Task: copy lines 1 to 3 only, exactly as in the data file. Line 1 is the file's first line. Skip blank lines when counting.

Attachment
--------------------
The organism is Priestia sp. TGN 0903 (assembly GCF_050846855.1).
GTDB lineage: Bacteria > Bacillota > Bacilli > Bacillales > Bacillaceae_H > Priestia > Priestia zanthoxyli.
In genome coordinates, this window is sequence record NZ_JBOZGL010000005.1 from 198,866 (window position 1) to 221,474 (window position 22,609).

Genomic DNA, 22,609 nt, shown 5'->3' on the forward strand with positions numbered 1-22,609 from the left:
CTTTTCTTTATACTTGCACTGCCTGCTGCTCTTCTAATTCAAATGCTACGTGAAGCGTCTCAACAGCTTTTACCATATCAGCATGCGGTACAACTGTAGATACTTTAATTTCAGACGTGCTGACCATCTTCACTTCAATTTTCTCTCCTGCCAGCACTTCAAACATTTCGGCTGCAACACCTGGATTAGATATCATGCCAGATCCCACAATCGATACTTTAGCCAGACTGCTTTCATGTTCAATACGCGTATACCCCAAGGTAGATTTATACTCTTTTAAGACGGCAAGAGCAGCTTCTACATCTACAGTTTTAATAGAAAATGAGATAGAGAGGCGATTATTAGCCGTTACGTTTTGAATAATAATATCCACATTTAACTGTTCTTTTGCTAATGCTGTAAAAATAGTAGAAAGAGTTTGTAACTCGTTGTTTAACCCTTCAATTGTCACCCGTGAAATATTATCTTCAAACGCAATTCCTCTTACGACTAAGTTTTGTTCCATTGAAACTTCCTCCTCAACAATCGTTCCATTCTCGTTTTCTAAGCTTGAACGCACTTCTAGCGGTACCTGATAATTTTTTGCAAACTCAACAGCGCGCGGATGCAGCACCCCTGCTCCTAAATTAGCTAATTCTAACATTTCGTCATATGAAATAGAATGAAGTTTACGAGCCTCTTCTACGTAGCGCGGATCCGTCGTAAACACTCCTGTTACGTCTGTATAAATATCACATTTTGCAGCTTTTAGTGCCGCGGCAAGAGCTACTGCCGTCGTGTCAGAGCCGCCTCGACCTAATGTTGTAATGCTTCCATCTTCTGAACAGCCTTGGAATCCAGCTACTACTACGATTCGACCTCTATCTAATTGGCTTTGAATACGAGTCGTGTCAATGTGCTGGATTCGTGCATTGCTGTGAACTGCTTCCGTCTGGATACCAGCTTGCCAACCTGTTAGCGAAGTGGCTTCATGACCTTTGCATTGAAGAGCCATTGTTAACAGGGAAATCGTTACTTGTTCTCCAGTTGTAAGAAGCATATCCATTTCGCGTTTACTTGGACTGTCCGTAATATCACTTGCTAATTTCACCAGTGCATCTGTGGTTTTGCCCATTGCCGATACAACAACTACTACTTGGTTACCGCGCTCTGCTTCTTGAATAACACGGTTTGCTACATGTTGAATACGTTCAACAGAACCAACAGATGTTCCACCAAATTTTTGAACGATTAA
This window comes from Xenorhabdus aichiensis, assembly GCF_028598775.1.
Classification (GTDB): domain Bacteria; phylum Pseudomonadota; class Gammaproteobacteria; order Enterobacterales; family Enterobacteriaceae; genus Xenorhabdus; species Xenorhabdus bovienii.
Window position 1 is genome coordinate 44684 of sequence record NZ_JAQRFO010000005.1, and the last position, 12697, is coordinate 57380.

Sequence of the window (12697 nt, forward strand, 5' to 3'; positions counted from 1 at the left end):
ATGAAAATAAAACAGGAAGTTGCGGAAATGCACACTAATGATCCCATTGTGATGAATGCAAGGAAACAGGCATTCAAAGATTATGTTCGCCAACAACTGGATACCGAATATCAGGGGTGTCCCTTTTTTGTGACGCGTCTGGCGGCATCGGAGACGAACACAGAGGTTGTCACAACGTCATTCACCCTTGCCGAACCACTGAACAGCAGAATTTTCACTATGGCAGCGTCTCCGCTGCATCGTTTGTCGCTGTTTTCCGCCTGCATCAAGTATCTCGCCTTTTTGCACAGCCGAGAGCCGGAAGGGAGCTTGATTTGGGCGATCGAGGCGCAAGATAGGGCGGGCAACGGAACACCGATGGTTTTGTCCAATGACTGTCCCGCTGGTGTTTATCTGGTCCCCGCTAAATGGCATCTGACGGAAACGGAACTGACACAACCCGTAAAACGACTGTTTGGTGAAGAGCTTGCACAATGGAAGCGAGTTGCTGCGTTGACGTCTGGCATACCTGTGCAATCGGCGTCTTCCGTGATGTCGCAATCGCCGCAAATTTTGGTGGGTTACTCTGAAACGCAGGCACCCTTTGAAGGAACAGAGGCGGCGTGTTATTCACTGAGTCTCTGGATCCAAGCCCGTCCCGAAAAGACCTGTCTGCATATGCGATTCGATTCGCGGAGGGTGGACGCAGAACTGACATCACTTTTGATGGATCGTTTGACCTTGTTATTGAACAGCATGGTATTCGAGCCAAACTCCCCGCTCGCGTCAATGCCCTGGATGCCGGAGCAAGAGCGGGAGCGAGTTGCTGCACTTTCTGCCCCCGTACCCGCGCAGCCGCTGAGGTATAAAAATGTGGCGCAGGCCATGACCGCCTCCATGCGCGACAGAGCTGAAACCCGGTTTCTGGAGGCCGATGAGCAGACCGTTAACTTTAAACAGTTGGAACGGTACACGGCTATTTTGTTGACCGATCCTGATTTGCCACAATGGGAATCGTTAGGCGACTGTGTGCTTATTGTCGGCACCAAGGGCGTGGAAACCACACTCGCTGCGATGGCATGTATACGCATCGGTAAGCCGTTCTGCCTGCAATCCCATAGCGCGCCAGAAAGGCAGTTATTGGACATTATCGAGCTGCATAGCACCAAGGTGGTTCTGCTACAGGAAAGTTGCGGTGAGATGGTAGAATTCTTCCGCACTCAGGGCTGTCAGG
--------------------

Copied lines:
The organism is Priestia sp. TGN 0903 (assembly GCF_050846855.1).
GTDB lineage: Bacteria > Bacillota > Bacilli > Bacillales > Bacillaceae_H > Priestia > Priestia zanthoxyli.
In genome coordinates, this window is sequence record NZ_JBOZGL010000005.1 from 198,866 (window position 1) to 221,474 (window position 22,609).